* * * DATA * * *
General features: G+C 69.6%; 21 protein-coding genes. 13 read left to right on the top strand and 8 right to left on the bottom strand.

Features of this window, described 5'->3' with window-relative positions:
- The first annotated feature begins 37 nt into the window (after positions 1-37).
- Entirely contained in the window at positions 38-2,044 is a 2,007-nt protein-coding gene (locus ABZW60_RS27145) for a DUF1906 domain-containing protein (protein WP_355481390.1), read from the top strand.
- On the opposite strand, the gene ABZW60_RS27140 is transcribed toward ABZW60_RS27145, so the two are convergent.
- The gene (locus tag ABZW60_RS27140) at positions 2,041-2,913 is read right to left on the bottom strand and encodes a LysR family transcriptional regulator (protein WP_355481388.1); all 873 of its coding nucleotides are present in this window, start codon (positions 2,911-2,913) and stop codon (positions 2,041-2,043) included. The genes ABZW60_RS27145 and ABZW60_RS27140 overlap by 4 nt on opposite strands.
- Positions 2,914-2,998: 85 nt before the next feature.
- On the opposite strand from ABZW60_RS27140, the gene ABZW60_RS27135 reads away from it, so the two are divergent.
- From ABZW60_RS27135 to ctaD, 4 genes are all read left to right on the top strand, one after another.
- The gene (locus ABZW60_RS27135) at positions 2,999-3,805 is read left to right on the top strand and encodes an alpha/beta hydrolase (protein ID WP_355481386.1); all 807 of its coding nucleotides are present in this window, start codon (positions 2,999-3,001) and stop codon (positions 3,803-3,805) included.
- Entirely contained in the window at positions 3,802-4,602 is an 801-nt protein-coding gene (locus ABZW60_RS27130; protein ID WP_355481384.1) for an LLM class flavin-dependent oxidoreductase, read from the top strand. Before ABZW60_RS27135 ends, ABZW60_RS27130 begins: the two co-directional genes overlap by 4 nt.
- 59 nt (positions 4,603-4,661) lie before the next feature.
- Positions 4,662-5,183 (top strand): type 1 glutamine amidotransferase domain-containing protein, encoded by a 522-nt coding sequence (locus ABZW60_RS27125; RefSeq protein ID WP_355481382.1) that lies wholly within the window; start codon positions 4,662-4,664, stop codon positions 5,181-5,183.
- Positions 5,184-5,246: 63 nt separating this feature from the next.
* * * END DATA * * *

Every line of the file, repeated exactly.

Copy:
General features: G+C 69.6%; 21 protein-coding genes. 13 read left to right on the top strand and 8 right to left on the bottom strand.

Features of this window, described 5'->3' with window-relative positions:
- The first annotated feature begins 37 nt into the window (after positions 1-37).
- Entirely contained in the window at positions 38-2,044 is a 2,007-nt protein-coding gene (locus ABZW60_RS27145) for a DUF1906 domain-containing protein (protein WP_355481390.1), read from the top strand.
- On the opposite strand, the gene ABZW60_RS27140 is transcribed toward ABZW60_RS27145, so the two are convergent.
- The gene (locus tag ABZW60_RS27140) at positions 2,041-2,913 is read right to left on the bottom strand and encodes a LysR family transcriptional regulator (protein WP_355481388.1); all 873 of its coding nucleotides are present in this window, start codon (positions 2,911-2,913) and stop codon (positions 2,041-2,043) included. The genes ABZW60_RS27145 and ABZW60_RS27140 overlap by 4 nt on opposite strands.
- Positions 2,914-2,998: 85 nt before the next feature.
- On the opposite strand from ABZW60_RS27140, the gene ABZW60_RS27135 reads away from it, so the two are divergent.
- From ABZW60_RS27135 to ctaD, 4 genes are all read left to right on the top strand, one after another.
- The gene (locus ABZW60_RS27135) at positions 2,999-3,805 is read left to right on the top strand and encodes an alpha/beta hydrolase (protein ID WP_355481386.1); all 807 of its coding nucleotides are present in this window, start codon (positions 2,999-3,001) and stop codon (positions 3,803-3,805) included.
- Entirely contained in the window at positions 3,802-4,602 is an 801-nt protein-coding gene (locus ABZW60_RS27130; protein ID WP_355481384.1) for an LLM class flavin-dependent oxidoreductase, read from the top strand. Before ABZW60_RS27135 ends, ABZW60_RS27130 begins: the two co-directional genes overlap by 4 nt.
- 59 nt (positions 4,603-4,661) lie before the next feature.
- Positions 4,662-5,183 (top strand): type 1 glutamine amidotransferase domain-containing protein, encoded by a 522-nt coding sequence (locus ABZW60_RS27125; RefSeq protein ID WP_355481382.1) that lies wholly within the window; start codon positions 4,662-4,664, stop codon positions 5,181-5,183.
- Positions 5,184-5,246: 63 nt separating this feature from the next.